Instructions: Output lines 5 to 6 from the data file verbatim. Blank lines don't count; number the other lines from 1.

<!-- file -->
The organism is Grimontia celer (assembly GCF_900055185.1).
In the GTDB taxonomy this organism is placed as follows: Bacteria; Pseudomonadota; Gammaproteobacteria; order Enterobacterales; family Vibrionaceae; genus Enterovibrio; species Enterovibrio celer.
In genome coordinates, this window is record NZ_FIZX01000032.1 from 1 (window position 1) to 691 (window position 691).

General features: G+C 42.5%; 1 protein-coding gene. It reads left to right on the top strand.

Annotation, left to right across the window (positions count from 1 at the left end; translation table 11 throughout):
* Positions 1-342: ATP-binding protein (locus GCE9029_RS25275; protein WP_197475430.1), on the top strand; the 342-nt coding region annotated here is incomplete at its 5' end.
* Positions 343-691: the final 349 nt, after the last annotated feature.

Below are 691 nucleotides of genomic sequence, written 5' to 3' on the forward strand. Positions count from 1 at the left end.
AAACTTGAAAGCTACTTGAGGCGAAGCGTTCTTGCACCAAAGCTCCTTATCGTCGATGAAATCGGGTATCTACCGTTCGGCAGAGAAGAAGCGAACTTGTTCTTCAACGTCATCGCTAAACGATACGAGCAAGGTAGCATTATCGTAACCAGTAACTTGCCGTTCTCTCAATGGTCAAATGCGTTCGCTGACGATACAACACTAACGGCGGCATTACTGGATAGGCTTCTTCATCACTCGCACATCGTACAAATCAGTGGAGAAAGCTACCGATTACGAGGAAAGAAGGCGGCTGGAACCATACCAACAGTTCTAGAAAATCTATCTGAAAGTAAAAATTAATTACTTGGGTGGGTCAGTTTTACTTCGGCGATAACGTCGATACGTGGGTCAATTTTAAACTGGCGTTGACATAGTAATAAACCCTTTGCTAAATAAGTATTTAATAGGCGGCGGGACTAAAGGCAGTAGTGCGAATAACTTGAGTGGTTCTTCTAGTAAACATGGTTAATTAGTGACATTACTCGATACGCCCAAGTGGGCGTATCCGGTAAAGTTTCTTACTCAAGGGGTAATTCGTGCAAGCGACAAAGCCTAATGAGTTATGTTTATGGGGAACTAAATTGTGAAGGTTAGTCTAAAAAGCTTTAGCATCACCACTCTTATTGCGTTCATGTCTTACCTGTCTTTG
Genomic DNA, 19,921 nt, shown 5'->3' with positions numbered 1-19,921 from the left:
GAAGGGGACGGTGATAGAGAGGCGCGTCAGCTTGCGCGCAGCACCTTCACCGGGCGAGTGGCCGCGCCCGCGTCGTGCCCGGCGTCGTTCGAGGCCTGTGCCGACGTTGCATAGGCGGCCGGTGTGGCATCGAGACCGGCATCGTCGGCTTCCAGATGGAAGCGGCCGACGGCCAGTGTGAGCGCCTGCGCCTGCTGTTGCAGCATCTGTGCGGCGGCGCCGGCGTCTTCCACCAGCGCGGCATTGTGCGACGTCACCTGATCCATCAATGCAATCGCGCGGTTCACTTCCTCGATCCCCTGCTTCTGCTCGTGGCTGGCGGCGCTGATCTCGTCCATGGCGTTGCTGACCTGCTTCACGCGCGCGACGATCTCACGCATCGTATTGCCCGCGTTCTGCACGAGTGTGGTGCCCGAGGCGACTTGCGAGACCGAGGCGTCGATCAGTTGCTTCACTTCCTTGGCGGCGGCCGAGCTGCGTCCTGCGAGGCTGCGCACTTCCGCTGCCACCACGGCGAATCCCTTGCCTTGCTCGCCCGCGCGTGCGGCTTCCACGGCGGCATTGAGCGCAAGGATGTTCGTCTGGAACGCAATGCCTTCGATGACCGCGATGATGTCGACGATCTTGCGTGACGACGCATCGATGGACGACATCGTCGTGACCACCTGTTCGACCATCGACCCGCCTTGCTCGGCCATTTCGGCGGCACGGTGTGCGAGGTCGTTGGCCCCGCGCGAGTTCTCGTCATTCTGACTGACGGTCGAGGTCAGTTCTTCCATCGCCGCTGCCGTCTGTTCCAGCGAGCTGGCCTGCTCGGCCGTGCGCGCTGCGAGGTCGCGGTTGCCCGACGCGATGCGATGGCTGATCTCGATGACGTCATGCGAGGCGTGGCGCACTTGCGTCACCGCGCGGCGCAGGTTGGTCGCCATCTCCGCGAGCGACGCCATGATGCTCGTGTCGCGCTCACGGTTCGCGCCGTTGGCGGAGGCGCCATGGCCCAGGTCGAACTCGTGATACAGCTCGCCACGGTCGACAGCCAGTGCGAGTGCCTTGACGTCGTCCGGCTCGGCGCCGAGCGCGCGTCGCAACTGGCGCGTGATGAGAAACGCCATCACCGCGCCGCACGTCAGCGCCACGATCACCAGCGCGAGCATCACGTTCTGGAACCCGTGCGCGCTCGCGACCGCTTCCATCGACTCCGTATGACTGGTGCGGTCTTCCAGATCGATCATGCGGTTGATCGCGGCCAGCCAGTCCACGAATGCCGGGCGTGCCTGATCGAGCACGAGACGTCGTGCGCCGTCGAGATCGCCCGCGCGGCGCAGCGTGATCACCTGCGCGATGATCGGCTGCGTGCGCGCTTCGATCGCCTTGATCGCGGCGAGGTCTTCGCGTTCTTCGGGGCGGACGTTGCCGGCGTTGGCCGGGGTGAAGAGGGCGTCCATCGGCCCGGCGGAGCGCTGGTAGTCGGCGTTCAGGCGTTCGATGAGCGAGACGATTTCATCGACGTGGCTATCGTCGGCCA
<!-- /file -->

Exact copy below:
Annotation, left to right across the window (positions count from 1 at the left end; translation table 11 throughout):
* Positions 1-342: ATP-binding protein (locus GCE9029_RS25275; protein WP_197475430.1), on the top strand; the 342-nt coding region annotated here is incomplete at its 5' end.